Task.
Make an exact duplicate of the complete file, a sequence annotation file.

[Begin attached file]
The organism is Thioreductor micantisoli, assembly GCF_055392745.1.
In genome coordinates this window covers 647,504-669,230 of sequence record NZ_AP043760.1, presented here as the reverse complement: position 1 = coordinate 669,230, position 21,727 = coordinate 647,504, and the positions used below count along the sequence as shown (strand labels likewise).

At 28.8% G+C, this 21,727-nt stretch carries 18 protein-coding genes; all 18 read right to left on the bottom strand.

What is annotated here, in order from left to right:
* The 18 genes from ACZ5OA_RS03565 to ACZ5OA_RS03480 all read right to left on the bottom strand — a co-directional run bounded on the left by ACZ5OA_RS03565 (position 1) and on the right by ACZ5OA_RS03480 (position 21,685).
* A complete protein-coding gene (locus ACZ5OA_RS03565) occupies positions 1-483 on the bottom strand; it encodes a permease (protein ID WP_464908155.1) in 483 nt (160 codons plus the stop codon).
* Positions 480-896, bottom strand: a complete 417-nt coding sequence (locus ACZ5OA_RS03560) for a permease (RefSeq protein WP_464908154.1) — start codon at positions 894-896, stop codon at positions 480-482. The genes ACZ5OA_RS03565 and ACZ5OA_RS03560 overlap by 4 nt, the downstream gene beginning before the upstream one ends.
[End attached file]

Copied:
The organism is Thioreductor micantisoli, assembly GCF_055392745.1.
In genome coordinates this window covers 647,504-669,230 of sequence record NZ_AP043760.1, presented here as the reverse complement: position 1 = coordinate 669,230, position 21,727 = coordinate 647,504, and the positions used below count along the sequence as shown (strand labels likewise).

At 28.8% G+C, this 21,727-nt stretch carries 18 protein-coding genes; all 18 read right to left on the bottom strand.

What is annotated here, in order from left to right:
* The 18 genes from ACZ5OA_RS03565 to ACZ5OA_RS03480 all read right to left on the bottom strand — a co-directional run bounded on the left by ACZ5OA_RS03565 (position 1) and on the right by ACZ5OA_RS03480 (position 21,685).
* A complete protein-coding gene (locus ACZ5OA_RS03565) occupies positions 1-483 on the bottom strand; it encodes a permease (protein ID WP_464908155.1) in 483 nt (160 codons plus the stop codon).
* Positions 480-896, bottom strand: a complete 417-nt coding sequence (locus ACZ5OA_RS03560) for a permease (RefSeq protein WP_464908154.1) — start codon at positions 894-896, stop codon at positions 480-482. The genes ACZ5OA_RS03565 and ACZ5OA_RS03560 overlap by 4 nt, the downstream gene beginning before the upstream one ends.